9. nodak

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    I'm all for age graded (and like gender separated also) SS.

    My grandchild (7) seems to learn more when that class is closed making it necessary to follow grandma to my class.

    But worship services? I prefer a nursery for the nursing babies (with mom going out to it with them as needed) and otherwise the whole family worshiping together.
     
  10. Aaron

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    I don't know. Are you in the semiconductor industry?
     
  11. J.D.

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    :applause::applause::applause::applause:
    [applauding the epiphany, not applauding "fifity years" (actually it's been more like a hundred and fifty years) of not doing it God's way]
     
    #11 J.D., Jul 31, 2011
    Last edited by a moderator: Jul 31, 2011
  12. preachinjesus

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    I'd challenge the OP. We have some pretty clear empirical data that there have been tremendous gains accomplished in present day student/youth ministries as they are structured and function. Countless lives have been touched and God's Kingdom strengthened through this model.

    I am thankful for the ministry model and see it working well in the church where I serve. We have about 300 youth which show up twice a week for our functions. This year we'll send nearly 700 to the summer camp. Lots of great things happening here and I'm encouraged by what I'm seeing. :)

    Oh, and I challenge (as I have in print and at conferences) the 85% statement in the OP. This isn't accurate and has been thoroughly refuted elsewhere. We are seeing a significant movement in the younger generation to embracing, taking ownership, and growing their individual faith. Many of the fastest growing churches in America are being led by and supported by this generation. There are really good things happening all over. :)
     
  13. freeatlast

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    Not according to the studies I find. How about giving those studies that prove your statements. Everything I find says it is between 50 to 80 percent walk away after making some sort of profession.
    http://www.conversantlife.com/theology/how-many-youth-are-leaving-the-church#mce_temp_url#
     
  14. HAMel

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    I don't know. Are you in the semiconductor industry?

    No, I'm in the full-retirement industry. :laugh:

    So, I guess you're not who I thought. I introduced a friend of mine, another Aaron, to this forum and was just checking.
     
  15. rbell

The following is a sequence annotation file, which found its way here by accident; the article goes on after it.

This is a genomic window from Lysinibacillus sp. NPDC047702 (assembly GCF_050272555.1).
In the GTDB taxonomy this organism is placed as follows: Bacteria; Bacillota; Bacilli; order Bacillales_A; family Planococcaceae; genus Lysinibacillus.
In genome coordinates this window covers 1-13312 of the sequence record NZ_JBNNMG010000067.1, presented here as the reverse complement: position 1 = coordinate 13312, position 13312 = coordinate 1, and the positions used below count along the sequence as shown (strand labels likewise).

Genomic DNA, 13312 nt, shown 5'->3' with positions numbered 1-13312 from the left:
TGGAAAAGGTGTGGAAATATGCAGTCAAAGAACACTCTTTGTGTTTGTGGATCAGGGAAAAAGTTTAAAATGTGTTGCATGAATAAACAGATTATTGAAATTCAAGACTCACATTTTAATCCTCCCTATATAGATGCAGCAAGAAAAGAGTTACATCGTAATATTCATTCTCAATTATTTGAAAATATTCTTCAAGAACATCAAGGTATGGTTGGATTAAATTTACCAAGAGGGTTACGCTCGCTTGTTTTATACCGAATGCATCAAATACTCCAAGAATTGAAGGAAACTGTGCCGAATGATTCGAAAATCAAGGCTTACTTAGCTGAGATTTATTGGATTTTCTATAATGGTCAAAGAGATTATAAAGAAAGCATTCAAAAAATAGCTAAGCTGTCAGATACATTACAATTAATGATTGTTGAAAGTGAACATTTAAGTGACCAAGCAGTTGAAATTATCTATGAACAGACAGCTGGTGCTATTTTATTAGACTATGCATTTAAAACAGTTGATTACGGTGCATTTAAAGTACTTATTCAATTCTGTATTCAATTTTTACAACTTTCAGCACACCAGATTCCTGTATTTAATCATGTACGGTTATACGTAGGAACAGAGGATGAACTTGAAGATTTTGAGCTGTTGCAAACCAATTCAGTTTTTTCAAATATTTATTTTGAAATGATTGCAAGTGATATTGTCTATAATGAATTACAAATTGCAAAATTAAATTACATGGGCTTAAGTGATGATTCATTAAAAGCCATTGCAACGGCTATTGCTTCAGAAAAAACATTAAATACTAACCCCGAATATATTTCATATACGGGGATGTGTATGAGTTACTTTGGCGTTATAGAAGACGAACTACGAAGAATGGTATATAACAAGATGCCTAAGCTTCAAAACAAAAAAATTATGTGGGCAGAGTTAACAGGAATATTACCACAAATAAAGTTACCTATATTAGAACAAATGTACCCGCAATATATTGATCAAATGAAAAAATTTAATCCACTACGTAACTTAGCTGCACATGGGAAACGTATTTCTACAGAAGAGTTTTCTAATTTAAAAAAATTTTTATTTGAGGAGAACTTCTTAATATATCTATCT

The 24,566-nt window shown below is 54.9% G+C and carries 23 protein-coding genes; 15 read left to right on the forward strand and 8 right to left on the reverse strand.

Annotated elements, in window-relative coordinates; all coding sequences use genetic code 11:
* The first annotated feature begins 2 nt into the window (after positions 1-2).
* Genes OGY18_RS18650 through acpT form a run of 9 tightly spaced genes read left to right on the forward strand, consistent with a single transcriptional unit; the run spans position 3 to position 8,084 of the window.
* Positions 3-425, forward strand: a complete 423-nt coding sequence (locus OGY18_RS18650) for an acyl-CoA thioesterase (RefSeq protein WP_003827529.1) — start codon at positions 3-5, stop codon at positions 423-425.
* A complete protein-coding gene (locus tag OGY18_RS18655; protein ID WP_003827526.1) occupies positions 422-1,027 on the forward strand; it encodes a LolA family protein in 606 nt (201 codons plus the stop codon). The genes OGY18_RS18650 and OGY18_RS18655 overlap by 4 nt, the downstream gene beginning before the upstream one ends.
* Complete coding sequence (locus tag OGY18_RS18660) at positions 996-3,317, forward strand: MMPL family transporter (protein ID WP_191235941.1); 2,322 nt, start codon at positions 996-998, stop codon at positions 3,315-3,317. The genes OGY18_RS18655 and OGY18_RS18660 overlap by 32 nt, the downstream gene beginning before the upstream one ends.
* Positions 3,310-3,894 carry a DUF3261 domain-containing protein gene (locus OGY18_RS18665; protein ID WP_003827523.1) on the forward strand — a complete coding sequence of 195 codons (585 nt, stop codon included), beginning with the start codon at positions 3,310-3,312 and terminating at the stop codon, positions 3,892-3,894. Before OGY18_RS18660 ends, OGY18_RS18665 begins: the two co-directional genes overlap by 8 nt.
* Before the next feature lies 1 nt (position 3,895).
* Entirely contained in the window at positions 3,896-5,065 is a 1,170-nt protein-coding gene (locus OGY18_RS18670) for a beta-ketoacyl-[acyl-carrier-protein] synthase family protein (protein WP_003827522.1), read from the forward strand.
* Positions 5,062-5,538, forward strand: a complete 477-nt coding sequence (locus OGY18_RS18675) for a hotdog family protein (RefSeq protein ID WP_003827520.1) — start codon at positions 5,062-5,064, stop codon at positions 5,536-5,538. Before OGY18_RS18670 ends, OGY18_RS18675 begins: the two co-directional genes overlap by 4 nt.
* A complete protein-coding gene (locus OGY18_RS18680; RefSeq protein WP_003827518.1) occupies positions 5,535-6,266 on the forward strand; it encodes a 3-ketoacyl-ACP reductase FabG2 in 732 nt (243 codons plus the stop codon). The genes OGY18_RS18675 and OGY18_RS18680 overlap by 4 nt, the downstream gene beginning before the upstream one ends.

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    This is an outstanding view...one which I have tried to carry out in my 20+years of student ministry.

    I could argue numbers if I wished...there are many, many professions of faith, full-time ministers, missionaries on every continent (except Antarctica :D)...but of course, those will be explained away.

    Folks who decide a particular ministry is invalid, or spawned of the devil, or a waste of time...will not be persuaded, no matter if Jesus Himself vouches for it.

    People hear "youth ministry," and they come to some foregone conclusions. Some of them are specious. Others are overgeneralizations from some pretty sorry examples (and I'll be the first to admit...there are some mighty sorry examples of youth ministers out there!). Still others are simply vocalizations of "I know better than anyone else how to do God's work." It doesn't even matter if one patterns their ministry to teens after the Scriptures themselves...there are those (and it's obvious as to who it is) who for whatever reason feel the need to denigrate the calling by God on the life of another.

    Fine with me. I don't answer to those whose spiritual gift is criticism, anyway...
     
  16. michael-acts17:11

    michael-acts17:11
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    Would anyone apply the OP line of thinking to preaching services? The retention rate of adults isn't any better. A very small percentage of church visitors & new members remain in the church. Preaching also hasn't produced deep Christians. Countless believers sit through hundreds of hours of sermons every year & yet are still unable to give a credible defense of their beliefs. Now, if you were to say that both adult & child "worship" meetings should be disbanded in lieu of meaningful Bible studies I would agree.